German designer creates “silk” from fabric process using milk

Written By: Thatcher Michelsen August 7, 2012 0
A new textile created by German researchers looks exactly like traditionally-made silk, except that it is created by a process that incorporates powdered milk proteins and boiled water.
A new textile created by German researchers looks exactly like traditionally-made silk, except that it is created by a process that incorporates powdered milk proteins and boiled water.

In what may be one of the more unusual fashion developments in recent years, a researcher for the Germany-based Textile Research Association has created a new clothing fabric made primarily from treated milk.

Known as Qmilch, the material is sourced from casein, a protein found in dairy products that is a key component in cheesemaking and can be worked from its normal liquid state into something more solid. The creator of the new fabric, Anke Domaske, utilized powdered milk byproduct from local dairy farms that, due to strict processing standards in Germany, was otherwise unusable.

According to the website of the company that creates the textile, the process takes approximately an hour and involves boiling the compounds down to their base elements and weaving them into strands that, eventually, are pulled together to create the cloth-like product. The method, writes eco-friendly fashion website FastCompany, builds on an older Chinese method that used organic materials, but involved nearly 60 hours of work and required a significant amount of water to produce results.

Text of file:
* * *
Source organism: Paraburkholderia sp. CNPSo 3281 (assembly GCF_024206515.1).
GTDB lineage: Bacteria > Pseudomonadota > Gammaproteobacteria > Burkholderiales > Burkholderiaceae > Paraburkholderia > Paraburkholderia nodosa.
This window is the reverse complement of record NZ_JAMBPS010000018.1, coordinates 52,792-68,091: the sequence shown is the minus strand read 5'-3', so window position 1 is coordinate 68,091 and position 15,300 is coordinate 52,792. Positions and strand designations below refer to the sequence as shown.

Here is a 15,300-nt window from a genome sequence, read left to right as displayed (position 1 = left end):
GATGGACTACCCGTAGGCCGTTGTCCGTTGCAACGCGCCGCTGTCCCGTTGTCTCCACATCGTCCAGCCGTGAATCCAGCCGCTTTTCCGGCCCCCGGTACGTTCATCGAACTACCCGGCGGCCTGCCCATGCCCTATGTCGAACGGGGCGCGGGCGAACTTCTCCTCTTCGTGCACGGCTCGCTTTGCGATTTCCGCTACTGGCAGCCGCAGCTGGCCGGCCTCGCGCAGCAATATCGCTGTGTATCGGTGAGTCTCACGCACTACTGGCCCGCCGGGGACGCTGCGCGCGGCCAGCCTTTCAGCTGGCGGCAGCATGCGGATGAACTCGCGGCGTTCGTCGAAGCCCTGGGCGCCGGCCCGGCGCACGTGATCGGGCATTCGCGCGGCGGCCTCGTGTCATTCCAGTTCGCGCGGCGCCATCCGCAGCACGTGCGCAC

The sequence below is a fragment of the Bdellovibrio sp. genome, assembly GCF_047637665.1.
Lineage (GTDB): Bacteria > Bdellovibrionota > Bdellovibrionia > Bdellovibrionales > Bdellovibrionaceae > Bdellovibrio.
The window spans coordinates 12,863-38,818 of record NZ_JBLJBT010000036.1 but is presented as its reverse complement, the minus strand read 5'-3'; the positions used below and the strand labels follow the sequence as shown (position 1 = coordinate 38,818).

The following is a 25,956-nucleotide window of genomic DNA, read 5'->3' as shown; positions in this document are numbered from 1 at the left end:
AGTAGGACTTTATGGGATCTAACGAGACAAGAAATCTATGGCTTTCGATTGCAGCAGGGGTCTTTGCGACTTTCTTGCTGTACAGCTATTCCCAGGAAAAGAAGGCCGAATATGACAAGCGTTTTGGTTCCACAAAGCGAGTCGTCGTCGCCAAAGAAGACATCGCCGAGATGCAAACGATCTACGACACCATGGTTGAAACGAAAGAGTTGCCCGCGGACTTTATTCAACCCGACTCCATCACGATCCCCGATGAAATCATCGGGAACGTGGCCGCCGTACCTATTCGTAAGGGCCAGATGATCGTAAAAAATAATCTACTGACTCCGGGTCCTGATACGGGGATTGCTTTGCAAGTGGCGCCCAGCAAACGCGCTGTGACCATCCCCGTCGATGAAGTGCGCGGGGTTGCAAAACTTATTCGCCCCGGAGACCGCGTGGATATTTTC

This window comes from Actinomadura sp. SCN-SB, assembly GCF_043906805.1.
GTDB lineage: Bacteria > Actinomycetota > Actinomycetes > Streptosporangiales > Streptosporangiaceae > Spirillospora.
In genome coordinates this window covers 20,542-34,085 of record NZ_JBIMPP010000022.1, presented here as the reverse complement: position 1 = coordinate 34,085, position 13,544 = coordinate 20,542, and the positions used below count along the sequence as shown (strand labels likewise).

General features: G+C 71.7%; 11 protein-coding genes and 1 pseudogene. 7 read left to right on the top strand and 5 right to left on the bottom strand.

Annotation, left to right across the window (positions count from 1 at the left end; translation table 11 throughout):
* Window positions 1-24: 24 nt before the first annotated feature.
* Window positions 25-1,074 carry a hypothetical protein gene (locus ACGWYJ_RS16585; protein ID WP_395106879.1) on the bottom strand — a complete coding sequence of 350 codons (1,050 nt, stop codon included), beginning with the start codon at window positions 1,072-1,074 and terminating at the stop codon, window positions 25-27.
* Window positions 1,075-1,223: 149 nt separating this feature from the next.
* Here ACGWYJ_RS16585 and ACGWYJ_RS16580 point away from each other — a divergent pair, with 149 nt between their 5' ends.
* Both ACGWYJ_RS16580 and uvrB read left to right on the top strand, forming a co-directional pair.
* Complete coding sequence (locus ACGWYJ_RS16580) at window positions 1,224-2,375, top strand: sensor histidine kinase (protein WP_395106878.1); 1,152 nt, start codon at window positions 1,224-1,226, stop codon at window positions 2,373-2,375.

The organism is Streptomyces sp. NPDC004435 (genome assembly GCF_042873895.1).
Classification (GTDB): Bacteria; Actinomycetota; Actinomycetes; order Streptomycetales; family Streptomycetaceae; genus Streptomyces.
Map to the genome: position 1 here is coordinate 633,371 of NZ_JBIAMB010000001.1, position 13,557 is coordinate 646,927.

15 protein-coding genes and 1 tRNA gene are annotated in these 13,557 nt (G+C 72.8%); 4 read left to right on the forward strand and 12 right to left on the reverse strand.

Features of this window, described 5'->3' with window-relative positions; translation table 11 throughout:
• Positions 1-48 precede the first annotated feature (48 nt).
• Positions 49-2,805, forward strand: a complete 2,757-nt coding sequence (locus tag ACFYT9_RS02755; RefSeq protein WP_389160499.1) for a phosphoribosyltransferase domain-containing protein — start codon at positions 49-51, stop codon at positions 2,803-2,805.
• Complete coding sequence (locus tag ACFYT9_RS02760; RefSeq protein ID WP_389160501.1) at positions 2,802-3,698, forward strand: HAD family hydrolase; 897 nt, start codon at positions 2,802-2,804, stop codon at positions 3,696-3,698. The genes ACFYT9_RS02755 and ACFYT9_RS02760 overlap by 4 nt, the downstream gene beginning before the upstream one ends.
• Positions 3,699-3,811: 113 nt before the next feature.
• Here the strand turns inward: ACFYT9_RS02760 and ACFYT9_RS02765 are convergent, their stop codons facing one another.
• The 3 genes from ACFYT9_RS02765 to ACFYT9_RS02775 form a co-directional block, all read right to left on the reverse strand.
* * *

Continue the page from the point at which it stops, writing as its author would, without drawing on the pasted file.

Domaske was quoted as saying that the initial intention behind the project was to provide a means to make clothing that people who are allergic to synthetic materials could wear.

"We thought there must be a way to keep a natural resource, such as milk, natural," Domaske told the fashion site. "My stepdad suffered from cancer and received a textile allergy. We were looking for chemical-free fashion but couldn’t find any – even natural fibers are treated with pesticides that cannot be removed completely nowadays."

While the product is still relatively new on the market, it could pave the way to more environmentally-friendly clothing for both fashionistas and everyday people.

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